Django F Expressions & Model-Less Serialization

Django Rest Framework and its serializations are an extremely powerful tool to enable creation of API resources. However, there are some situations where the nesting serialization is less than optimal. For example, if you have to construct a dashboard application, you really have two choices: multiple API calls per model to display, or construct a nested serialization of the result set. Both these solutions come with the probable caveat of requiring some transforming logic in your client consumer before you can use it.

The content here came from a project in which I had to construct a spreadsheet grid application using react-data-grid for internal usage. Having all the data serialized in a nested format required logic implemented to transform the API response into something that can be shown in a grid type layout.

A sample db schema:

Here, we have a sample one to many structure where an Institution can have many Catalogs, each with many Link types. If we do a classical nested serializer implementation as described in the DRF documentation, then we can have something like

where the nesting is top-down from Institution to Link. A resource endpoint of /api/institution returns the following snippet from data generated using factory-boy:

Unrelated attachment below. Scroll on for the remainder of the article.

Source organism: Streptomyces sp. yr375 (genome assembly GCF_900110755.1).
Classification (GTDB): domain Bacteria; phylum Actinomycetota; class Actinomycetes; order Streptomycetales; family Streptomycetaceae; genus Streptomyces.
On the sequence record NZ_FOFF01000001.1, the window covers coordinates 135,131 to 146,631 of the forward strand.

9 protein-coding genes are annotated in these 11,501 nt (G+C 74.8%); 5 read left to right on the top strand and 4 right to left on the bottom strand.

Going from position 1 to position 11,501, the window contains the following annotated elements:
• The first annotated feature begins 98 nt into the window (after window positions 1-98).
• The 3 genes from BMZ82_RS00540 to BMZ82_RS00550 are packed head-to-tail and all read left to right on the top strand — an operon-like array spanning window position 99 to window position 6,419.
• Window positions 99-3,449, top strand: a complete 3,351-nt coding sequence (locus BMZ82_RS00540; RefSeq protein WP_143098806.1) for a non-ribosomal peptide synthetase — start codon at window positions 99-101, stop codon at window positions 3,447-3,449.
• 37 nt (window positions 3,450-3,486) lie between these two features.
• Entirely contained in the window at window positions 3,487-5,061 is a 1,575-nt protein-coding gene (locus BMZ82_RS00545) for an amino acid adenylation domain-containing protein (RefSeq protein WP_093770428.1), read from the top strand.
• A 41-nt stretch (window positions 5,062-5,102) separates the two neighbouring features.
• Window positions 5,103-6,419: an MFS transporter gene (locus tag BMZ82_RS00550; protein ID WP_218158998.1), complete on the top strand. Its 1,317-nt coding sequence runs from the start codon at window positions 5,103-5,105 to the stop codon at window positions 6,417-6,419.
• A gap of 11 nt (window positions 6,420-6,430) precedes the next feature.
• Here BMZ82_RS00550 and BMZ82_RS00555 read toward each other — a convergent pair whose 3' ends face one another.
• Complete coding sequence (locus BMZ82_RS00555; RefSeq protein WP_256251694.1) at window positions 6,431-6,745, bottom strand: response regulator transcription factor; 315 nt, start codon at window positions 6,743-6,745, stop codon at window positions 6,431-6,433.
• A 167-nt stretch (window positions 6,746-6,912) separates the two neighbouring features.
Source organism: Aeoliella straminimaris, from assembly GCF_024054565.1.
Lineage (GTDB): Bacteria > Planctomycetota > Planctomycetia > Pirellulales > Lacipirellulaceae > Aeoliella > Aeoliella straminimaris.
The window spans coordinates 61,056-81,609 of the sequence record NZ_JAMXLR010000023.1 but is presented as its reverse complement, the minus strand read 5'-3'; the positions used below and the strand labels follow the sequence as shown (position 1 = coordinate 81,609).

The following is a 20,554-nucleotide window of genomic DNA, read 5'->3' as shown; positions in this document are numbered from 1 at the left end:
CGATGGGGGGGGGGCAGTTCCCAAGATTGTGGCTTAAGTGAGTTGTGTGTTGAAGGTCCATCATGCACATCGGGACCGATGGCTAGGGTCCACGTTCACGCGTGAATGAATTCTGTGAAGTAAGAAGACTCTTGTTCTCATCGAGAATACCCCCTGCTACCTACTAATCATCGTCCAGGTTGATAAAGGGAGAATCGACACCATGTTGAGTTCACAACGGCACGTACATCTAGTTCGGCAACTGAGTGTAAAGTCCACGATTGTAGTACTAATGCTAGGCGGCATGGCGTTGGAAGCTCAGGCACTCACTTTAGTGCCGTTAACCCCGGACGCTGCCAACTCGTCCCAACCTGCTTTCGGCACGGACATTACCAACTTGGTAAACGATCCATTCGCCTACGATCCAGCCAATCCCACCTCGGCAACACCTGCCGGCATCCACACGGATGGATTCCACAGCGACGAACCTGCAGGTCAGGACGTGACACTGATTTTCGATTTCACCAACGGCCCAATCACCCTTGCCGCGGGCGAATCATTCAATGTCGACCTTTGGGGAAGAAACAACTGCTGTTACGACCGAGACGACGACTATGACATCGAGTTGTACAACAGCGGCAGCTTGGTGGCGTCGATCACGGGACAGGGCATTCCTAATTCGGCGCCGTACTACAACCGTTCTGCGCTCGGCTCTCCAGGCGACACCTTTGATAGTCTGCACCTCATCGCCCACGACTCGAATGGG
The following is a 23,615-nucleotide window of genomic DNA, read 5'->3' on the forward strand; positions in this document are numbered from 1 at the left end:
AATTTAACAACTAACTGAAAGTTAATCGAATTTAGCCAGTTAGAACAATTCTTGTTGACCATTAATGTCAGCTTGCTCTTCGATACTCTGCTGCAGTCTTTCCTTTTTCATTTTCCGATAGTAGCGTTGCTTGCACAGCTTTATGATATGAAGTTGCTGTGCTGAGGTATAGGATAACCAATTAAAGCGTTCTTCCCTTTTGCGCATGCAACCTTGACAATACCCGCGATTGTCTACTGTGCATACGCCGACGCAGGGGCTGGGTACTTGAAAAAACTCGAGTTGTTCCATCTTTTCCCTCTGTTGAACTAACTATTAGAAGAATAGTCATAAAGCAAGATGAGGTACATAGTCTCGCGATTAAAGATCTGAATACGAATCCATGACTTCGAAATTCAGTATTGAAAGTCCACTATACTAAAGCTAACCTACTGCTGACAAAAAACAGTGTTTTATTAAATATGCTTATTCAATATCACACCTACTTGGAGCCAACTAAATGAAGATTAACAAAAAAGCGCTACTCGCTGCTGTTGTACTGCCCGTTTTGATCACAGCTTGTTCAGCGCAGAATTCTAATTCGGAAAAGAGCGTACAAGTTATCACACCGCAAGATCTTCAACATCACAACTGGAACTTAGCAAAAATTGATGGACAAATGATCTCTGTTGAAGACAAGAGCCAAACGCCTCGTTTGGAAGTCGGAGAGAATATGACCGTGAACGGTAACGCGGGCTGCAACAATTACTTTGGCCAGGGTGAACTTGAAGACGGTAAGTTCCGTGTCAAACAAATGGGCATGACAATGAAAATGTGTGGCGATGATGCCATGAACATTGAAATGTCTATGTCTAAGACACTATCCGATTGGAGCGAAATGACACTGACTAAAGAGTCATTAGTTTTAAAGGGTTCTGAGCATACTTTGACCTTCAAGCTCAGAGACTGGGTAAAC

{
   "id": 253,
    "name": "Robinson-Henderson",
    "address": "4065 Nicole Lakes Apt. 404",
    "city": "New Jennifer",
    "state": "Georgia",
    "catalog_set": [
        {
            "id": 1002,
            "institution_id": 253,
            "academic_year": "2017-2018",
            "catalog_type": "UG",
            "link_set": [
                {
                    "id": 5001,
                    "media_type": "P",
                    "url": "http://davis.com/",
                    "catalog": 1002
                },
                {
                    "id": 5201,
                    "media_type": "P",
                    "url": "http://smith.com/",
                    "catalog": 1002
                },
                {
                    "id": 5401,
                    "media_type": "P",
                    "url": "http://www.jackson-holland.com/",
                    "catalog": 1002
                },
                {
                    "id": 5601,
                    "media_type": "P",
                    "url": "http://kim.com/",
                    "catalog": 1002
                },
                {
                    "id": 5801,
                    "media_type": "P",
                    "url": "https://vincent.biz/",
                    "catalog": 1002
                }
            ]
        },
        ...
        ...
    ]
}

A response formatted this way will require some internal logic to transform to be usable with the grid components. That ends up causing delays in the client because of the nested iteration required. Here, there are three levels, so any transformer method will be O(n³). What if we could move this to the database instead, and work with the correctly formatted response right away?


Enter F Expressions